Given the high rates of sexual abuse in childhood, the high rates of intimate partner violence in teenage years, and other challenges that children face in interpersonal relationships, helping children learn to use their voice and set healthy boundaries at a young age is essential (Black et al., 2010; Finklehor et al., 2014). Let's work towards changing the harmful societal norms of asking children to participate in physical touch when they are uncomfortable, and instead help them in learning how to use their voice, how to give consent, and, perhaps even more importantly, teach them that their voice matters.
As with any skill learned, children need to be empowered at a young age to participate in offering consent, saying "no," and setting boundaries when they are uncomfortable. The role that caregivers and adults play in this process is invaluable. Here are some tips to support you in allying with children in setting boundaries this holiday season:
1. Ask a child if they would like to be hugged, kissed, or touched before you do it.
2. If a child says no (or shies away, appears uncomfortable, or demonstrates other “no” non-verbals), respect their boundary.
3. Don’t force a child to do anything they are uncomfortable with (hug, kiss, etc.).
4. Don’t make a child sit in anyone’s lap (even Santa's). Allow them to tell you what they are comfortable with (verbally or non-verbally), and ally with them in that decision.
5. If a child seems uncomfortable when someone is touching, tickling, or teasing them, model healthy boundaries, and ask the adult to stop. Even older kids may have a challenging time telling an authority figure (e.g., an adult) to stop when they are uncomfortable.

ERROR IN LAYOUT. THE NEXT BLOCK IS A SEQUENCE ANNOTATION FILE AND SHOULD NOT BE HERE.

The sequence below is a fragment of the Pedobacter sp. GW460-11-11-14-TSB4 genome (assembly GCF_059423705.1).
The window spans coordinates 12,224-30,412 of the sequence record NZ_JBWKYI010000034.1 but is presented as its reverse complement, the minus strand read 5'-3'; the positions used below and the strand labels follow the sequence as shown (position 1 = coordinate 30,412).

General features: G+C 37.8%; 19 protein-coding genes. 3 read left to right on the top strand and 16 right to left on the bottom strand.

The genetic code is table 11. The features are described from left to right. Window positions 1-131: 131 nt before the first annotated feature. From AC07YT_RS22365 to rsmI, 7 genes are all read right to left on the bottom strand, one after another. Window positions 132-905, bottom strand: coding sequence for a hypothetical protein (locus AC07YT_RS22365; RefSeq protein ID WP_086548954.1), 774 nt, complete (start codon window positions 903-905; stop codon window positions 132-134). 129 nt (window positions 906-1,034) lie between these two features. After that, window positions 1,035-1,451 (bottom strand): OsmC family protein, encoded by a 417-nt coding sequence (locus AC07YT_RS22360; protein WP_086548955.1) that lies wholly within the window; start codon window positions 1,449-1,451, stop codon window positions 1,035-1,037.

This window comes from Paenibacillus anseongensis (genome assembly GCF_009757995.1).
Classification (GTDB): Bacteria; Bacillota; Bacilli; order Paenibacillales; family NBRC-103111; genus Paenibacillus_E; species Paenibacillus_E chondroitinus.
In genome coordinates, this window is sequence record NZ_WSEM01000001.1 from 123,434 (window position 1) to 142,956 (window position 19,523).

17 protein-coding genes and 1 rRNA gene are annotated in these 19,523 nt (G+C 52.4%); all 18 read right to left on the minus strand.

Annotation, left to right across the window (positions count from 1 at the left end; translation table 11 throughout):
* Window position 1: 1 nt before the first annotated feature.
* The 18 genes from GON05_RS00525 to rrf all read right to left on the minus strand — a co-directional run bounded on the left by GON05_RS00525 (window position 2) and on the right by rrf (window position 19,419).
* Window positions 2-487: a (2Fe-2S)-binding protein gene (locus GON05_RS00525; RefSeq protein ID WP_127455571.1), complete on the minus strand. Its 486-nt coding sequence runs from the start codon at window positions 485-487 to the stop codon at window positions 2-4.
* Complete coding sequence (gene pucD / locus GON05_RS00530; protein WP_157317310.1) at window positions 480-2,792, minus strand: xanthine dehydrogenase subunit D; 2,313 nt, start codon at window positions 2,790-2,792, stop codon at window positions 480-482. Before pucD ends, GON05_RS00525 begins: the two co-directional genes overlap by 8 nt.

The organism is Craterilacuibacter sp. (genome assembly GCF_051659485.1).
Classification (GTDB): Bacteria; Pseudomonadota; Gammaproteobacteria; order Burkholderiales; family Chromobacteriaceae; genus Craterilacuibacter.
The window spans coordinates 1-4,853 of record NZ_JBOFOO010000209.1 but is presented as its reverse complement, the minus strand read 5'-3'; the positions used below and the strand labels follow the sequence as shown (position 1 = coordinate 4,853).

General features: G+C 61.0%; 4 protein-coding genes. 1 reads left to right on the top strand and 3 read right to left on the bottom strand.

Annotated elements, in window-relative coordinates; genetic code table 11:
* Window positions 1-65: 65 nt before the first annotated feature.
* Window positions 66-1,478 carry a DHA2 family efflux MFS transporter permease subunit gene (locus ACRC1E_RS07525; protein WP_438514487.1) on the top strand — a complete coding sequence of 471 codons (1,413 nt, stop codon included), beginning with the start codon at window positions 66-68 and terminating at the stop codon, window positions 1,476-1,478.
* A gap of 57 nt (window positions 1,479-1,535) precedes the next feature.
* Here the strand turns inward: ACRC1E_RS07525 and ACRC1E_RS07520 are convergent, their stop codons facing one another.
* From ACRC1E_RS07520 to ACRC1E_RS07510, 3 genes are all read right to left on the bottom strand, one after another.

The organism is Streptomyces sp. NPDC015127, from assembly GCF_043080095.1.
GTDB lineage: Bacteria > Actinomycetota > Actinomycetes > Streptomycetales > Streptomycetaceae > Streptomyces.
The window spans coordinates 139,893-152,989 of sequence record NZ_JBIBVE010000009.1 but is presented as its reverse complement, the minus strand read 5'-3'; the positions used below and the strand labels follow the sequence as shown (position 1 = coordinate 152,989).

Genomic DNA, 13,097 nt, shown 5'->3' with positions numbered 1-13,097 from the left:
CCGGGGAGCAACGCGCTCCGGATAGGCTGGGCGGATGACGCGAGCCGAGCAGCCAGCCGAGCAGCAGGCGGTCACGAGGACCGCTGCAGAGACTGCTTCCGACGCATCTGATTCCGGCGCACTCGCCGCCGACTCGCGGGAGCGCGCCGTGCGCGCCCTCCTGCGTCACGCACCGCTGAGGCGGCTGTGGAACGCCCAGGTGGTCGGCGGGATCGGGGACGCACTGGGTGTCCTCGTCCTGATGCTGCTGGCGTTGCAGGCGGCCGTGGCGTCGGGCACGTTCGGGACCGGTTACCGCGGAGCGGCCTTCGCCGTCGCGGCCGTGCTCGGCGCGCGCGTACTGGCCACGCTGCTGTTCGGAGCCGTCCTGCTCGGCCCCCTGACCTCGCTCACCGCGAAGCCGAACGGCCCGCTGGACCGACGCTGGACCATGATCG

6. Do not scold a child for saying “no” to someone who is doing something that they are uncomfortable with. Applaud them for sharing their needs with the person.
7. If you are a caregiver, speak with your children before interacting with loved ones. Tell them that if they are uncomfortable at any point, they can tell you or ask the person to stop. Let them know that they do not have to give a hug, kiss, or do anything that makes them feel uncomfortable.
8. If you are a caregiver, speak with your loved ones and family members before you see them. Let them know that you are working on teaching your children boundaries and that if at any point the child says no, asks them to stop, or seems uncomfortable, it is important that the child's wishes are respected.
This holiday season, let us ally with children and help them to know that their needs for security, empowerment, healthy boundaries, and consent matter.
Black MC, Basile KC, Breiding MJ, Smith SG, Walters ML, Merrick MT, Chen J, Stevens MR. The National Intimate Partner and Sexual Violence Survey (NISVS): 2010 Summary Report. Atlanta, GA: National Center for Injury Prevention and Control, Centers for Disease Control and Prevention, 2011.
Himmelstein, D. (2018). After #MeToo, Teaching Consent: Strategies for educating students about boundaries, safety, and sexual assault. School Library Journal, 64(13).
Finkelhor, D., Shattuck, A., Turner, H. A., & Hamby, S. L. (2014). The Lifetime Prevalence of Child Sexual Abuse and Sexual Assault Assessed in Late Adolescence. Journal of Adolescent Health, 55(3), 329–333. https://doi.org/10.1016/j.jadohealth.2013.12.026